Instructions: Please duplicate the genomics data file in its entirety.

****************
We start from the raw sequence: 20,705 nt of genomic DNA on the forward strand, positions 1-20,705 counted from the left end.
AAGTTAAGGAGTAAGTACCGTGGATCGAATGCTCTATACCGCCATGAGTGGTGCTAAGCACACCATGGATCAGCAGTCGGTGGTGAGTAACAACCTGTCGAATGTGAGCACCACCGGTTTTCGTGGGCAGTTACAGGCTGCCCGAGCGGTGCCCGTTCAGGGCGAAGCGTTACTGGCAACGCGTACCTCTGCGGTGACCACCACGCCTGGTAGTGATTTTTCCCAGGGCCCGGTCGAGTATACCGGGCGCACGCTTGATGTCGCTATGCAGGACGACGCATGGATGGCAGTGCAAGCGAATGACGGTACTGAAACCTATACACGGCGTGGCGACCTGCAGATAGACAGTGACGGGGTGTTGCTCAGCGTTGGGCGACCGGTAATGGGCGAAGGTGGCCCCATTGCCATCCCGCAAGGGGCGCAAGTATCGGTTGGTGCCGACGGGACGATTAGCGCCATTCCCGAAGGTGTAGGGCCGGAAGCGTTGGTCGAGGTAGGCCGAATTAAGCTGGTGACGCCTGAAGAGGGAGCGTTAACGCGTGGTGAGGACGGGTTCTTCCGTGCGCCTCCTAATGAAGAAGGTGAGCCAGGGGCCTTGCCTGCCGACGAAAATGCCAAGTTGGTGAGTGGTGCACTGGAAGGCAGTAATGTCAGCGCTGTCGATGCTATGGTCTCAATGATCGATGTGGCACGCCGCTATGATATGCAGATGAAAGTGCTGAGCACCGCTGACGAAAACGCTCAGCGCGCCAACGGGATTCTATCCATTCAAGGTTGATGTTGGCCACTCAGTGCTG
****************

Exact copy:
We start from the raw sequence: 20,705 nt of genomic DNA on the forward strand, positions 1-20,705 counted from the left end.
AAGTTAAGGAGTAAGTACCGTGGATCGAATGCTCTATACCGCCATGAGTGGTGCTAAGCACACCATGGATCAGCAGTCGGTGGTGAGTAACAACCTGTCGAATGTGAGCACCACCGGTTTTCGTGGGCAGTTACAGGCTGCCCGAGCGGTGCCCGTTCAGGGCGAAGCGTTACTGGCAACGCGTACCTCTGCGGTGACCACCACGCCTGGTAGTGATTTTTCCCAGGGCCCGGTCGAGTATACCGGGCGCACGCTTGATGTCGCTATGCAGGACGACGCATGGATGGCAGTGCAAGCGAATGACGGTACTGAAACCTATACACGGCGTGGCGACCTGCAGATAGACAGTGACGGGGTGTTGCTCAGCGTTGGGCGACCGGTAATGGGCGAAGGTGGCCCCATTGCCATCCCGCAAGGGGCGCAAGTATCGGTTGGTGCCGACGGGACGATTAGCGCCATTCCCGAAGGTGTAGGGCCGGAAGCGTTGGTCGAGGTAGGCCGAATTAAGCTGGTGACGCCTGAAGAGGGAGCGTTAACGCGTGGTGAGGACGGGTTCTTCCGTGCGCCTCCTAATGAAGAAGGTGAGCCAGGGGCCTTGCCTGCCGACGAAAATGCCAAGTTGGTGAGTGGTGCACTGGAAGGCAGTAATGTCAGCGCTGTCGATGCTATGGTCTCAATGATCGATGTGGCACGCCGCTATGATATGCAGATGAAAGTGCTGAGCACCGCTGACGAAAACGCTCAGCGCGCCAACGGGATTCTATCCATTCAAGGTTGATGTTGGCCACTCAGTGCTG